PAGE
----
October 3, 2021

Behind the US/Worldwide Weekend Box Office – 10.3.2021


OPENINGS:  The blockbusters are delivering even if other box office segments still aren’t, and that’s good news for pandemic-weary theater owners and studios.  In the US, VENOM: LET THERE BE CARNAGE (Columbia/Marvel/Sony) set a new Covid-era record with a remarkable $90.1M opening, larger than the $75.4M earned by Shang-Chi a month ago, the $80.4M theatrical portion of Black Widow‘s launch, and perhaps most impressively, higher than the $80.3M for the first Venom in 2018.   Despite the unique circumstances of the moment, Venom 2 was just slightly below the all-time $96.2M October opening record set by Joker 2 years ago (and might get closer in final numbers).  It may be difficult for the superhero/horror/comedy to hold on at this level, since James Bond is just days away and will swipe most of its IMAX screens, but Venom 2 hasn’t been frontloaded to this point, down just 15% from Friday to Saturday, and it could become the 2nd picture of the year to top $200M in the US.  The overseas release has so far been limited to Russia, where the film set a pandemic record at $13.8M.

THE ADDAMS FAMILY 2 (UA/MGM, also on VOD) wasn’t in the same league, but it had a solid start with $18M, in a similar neighborhood as the $24M opening for the first animated Addams movie in 2019, which had a purely theatrical release.  Addams 2 has no competition for the family market until Ron’s Gone Wrong in 3 weeks, and it could reach $75M in the US.

While Venom 2 was aimed squarely at the 18-34 demo that’s ready to sit in theaters again, THE MANY SAINTS OF NEWARK (New Line/HBO/Warners, also on HBO Max) had an older target audience that’s still skittish.  The simultaneous streaming debut doubtless bled off some ticket sales, but nonetheless, very few Sopranos fans showed up for the big-screen experience at $5M.  Many Saints wasn’t inexpensive, and its “profit” if any would have to come from HBO Max viewership attributed to the film.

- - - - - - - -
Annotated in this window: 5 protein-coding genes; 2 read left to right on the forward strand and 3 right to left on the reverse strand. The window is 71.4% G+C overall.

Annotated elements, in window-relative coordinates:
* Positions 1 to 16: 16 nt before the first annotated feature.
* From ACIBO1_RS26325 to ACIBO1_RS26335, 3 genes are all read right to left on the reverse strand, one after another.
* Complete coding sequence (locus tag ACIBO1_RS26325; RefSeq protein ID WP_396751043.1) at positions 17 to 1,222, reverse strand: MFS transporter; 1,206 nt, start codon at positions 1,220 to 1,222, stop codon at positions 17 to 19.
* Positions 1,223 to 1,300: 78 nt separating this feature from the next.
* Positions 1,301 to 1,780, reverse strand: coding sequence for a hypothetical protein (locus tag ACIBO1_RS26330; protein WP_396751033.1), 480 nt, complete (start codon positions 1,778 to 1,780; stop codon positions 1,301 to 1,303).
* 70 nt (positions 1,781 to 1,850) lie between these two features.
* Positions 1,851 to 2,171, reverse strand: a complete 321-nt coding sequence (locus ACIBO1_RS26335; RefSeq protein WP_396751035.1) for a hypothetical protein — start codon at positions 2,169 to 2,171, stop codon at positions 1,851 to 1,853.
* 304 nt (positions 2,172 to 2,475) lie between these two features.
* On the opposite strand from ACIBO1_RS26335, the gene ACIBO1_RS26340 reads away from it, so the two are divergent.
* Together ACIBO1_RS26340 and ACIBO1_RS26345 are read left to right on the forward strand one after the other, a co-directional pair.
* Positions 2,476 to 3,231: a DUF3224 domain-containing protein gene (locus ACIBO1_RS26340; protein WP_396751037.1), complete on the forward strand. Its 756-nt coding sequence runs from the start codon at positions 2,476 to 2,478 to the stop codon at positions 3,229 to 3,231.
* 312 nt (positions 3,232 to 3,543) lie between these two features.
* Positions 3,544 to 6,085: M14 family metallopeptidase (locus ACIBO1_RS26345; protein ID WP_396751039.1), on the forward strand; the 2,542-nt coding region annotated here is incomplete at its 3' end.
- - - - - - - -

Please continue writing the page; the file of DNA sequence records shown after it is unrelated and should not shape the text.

In barely-wide release at 562 theaters, the extremely extreme Cannes Film Festival winner TITANE (Neon) underscored the struggle to reach arthouse audiences with a slow $500K start, seemingly without much potential to expand.

Films that haven’t reached US shores yet were notable overseas.  NO TIME TO DIE (MGM) launched in much of the world (but crucially not China) with $119.1M, and as with Venom 2, that put it on a par with its pre-pandemic predecessors, in this case Skyfall and Spectre.  It arrives here next week, and in China (where the local opening The Battle At Lake Changjin notched $230M in that market alone) at the end of the month.  DUNE (Legendary/Warners, also on HBO Max) is still 3 weeks away from its US opening, and it’s at $100M to date, also without China.

HOLDOVERS:  Facing meaningful competition for the first time since its opening a month ago, SHANG-CHI AND THE LEGEND OF THE 10 RINGS (Marvel/Disney) dropped 54%–compared to 38%/40% in the previous 2 weekends–to $6M.  It currently holds the US pandemic box office record, and should get to $225M before it’s done.  It also has $180.8M overseas, with no China opening scheduled.

DEAR EVAN HANSEN (Universal) shrank from its weak opening, down 67% to $2.5M and unlikely to get much past $20M in the US.  It hasn’t yet opened overseas.

FREE GUY (20th/Disney) continued to find takers, down 45% to $2.3M in its 8th weekend.  Free Guy has squeezed past Jungle Cruise at a $117.6M total vs. $116.1M, and still has some gas in its tank.

LIMITED RELEASE:  The foreign-language CHAL MERA PUTT 3 (RBE) did very well with its target audience, earning $600K at just 90 theaters.  The Christian documentary THE JESUS MUSIC (LG) had a far lower per-theater average with $600K at 249.

NEXT WEEKEND:  As noted, No Time To Die arrives in the US.  In addition, LAMB (A24) will hope to attract the Midsommar audience.  Limited releases include film festival favorites MASS (Bleecker Street) and the documentary THE RESCUE (Greenwich).

About the Author

Mitch Salem
MITCH SALEM has worked on the business side of the entertainment industry for 20 years, as a senior business affairs executive and attorney for such companies as NBC, ABC, USA, Syfy, Bravo, and BermanBraun Productions, and before that, at the NY law firm of Weil, Gotshal & Manges. During all that, he has more or less constantly been going to the movies and watching TV, and writing about both since the 1980s. His film reviews also currently appear on and In addition, he is co-writer of an episode of the television series "Felicity."